Whenever a teacher at Freedom Hill Elementary in Vienna was about to get married, principal Georgia McGuire wouldn't just offer her congratulations or send a card. She would make all the bows for the church ceremony, as well as make the bride's veil. Doing so was simply a typical demonstration of McGuire's generosity.
"Georgia was so many things. She was my friend, my boss, my sister, my mother, all rolled into one," said friend and Freedom Hill Elementary registrar Louan Hassinger, who added that McGuire did the flower arrangements for her son's wedding. As Hassinger talked, she tried to hold back tears.
McGuire, 54, beloved principal of Freedom Hill Elementary, died April 21 from breast cancer. The Alexandria resident, who leaves behind a husband and two adult children, also leaves behind many students, parents and colleagues who regarded her as a caring and special friend.
"We just loved her like one of our family," said Freedom Hill literacy coordinator Rita Davis.
A 30-year veteran of Fairfax County Public Schools, McGuire would've been eligible for retirement in August. But besides being principal at Freedom Hill, McGuire had also been an assistant principal and learning disabilities teacher at Oak Hill Elementary in Herndon, as well as a learning disabilities teacher at Franklin Sherman Elementary in McLean.
In 1997, McGuire was nominated for Principal of the Year by Fairfax County Public Schools.
Indeed, McGuire's desire to integrate special needs children with regular students was one of the hallmarks she had established at Freedom Hill, teachers say. In addition to building up the special education program at Freedom Hill, she also initiated a staff development program that focused on language arts teaching approaches.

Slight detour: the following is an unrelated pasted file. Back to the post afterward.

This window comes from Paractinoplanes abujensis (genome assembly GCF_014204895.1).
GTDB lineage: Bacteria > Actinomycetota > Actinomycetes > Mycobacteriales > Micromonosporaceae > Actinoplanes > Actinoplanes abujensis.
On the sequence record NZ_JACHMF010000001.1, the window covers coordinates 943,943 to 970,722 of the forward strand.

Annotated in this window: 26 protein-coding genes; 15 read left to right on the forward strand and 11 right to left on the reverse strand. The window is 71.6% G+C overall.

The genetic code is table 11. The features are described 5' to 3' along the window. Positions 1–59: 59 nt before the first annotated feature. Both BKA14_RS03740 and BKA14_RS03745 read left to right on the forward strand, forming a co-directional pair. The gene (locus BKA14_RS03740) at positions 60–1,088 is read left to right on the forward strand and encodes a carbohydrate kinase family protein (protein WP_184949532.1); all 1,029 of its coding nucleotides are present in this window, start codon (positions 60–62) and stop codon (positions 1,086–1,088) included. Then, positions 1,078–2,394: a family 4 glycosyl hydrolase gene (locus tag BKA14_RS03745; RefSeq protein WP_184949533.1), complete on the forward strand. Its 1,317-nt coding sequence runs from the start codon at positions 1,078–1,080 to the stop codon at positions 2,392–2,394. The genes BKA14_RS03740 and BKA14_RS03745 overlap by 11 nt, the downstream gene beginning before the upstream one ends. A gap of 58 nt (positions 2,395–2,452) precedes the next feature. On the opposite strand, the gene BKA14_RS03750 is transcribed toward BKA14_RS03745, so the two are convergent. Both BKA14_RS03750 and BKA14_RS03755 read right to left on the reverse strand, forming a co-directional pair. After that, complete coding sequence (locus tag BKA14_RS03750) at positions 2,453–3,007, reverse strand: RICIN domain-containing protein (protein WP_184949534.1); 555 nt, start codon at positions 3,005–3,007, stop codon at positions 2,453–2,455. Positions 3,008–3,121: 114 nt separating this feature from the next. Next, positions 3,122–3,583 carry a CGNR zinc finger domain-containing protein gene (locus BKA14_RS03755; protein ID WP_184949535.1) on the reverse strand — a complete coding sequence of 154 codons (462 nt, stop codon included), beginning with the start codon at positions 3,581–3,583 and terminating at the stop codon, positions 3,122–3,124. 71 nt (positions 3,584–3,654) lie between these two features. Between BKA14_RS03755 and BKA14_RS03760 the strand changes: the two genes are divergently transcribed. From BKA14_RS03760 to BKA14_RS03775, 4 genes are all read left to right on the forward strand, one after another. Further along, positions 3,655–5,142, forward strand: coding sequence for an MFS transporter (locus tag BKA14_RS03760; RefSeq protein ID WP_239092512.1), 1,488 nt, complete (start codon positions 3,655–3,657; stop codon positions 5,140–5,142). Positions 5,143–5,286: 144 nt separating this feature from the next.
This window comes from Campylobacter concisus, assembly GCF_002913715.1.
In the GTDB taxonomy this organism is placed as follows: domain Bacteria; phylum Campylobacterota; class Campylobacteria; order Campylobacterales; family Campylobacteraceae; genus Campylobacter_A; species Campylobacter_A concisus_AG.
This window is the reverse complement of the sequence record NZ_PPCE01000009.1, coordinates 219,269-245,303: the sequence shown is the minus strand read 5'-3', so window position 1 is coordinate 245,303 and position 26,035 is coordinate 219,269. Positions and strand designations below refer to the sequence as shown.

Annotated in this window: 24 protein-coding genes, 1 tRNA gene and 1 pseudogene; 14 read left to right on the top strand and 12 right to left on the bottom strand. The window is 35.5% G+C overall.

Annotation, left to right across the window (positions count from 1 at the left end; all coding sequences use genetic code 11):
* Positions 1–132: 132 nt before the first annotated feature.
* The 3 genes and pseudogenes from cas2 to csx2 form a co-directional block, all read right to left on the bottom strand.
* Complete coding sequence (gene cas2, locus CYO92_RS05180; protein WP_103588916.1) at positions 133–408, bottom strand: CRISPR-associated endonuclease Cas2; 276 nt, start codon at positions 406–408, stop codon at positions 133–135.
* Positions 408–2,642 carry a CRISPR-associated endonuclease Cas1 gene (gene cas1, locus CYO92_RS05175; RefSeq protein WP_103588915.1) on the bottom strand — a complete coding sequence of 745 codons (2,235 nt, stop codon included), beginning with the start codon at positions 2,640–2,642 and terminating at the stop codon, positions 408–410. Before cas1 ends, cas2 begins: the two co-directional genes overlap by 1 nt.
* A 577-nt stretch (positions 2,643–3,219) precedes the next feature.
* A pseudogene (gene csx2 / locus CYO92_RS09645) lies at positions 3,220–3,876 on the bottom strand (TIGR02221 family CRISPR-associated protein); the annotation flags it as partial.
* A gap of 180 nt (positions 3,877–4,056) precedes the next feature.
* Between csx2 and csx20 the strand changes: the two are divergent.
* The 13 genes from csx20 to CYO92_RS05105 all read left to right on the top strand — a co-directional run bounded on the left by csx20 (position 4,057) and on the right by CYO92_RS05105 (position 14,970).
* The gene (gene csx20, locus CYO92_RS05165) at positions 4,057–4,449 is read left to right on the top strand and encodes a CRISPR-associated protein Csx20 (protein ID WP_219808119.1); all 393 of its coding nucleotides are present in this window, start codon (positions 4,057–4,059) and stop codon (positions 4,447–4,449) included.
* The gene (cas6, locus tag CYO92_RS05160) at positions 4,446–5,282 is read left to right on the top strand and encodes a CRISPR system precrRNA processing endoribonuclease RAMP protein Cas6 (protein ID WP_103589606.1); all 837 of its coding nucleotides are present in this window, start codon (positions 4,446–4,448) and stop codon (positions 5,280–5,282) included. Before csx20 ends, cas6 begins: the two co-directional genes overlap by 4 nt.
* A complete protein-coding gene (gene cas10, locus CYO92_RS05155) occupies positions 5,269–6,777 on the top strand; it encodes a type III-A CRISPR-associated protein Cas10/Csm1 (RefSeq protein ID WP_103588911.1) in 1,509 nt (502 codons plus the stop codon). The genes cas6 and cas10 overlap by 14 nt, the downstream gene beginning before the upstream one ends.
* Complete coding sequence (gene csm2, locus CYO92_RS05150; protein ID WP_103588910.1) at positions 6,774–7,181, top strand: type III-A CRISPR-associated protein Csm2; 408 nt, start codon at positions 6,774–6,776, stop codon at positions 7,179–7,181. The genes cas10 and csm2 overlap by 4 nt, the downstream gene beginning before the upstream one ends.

"She was very welcomed and loved by the students. She was very student-oriented," said acting principal Harriette Best, who came to Freedom Hill during the same year as McGuire, in 1991.
"The important thing about her is that she encouraged and then found ways to help teachers to grow and to take initiatives," Best continued.
The language arts staff development program, called "Total Inclusion," was developed by Davis, who had been encouraged by McGuire to initiate the program.
"Georgia always believed in her staff. She always felt, let's use our expertise on staff to make our school better," Davis said.
In addition to developing programs at school, McGuire also developed friendships with her students and their parents. Former PTA president Paris Goodnight recalled working with McGuire on building playgrounds for the school. McGuire also helped Goodnight's son complete his Eagle Scout project, even though her son had left the school years ago.
"My daughter expected a daily hug from Mrs. McGuire," Goodnight said. "She'll be dearly missed."
Although the search for a new principal has begun, the community at Freedom Hill won't easily forget McGuire. For the past several years, Davis had organized the community to participate in the Race for the Cure, an annual event in Washington which promotes breast cancer awareness.
McGuire walked last year with her colleagues, telling them that she would be with them again for this year's walk.
Her colleagues and friends, who plan to walk in honor of McGuire, know that she will be there.
"She'll be with us in memory," Best said.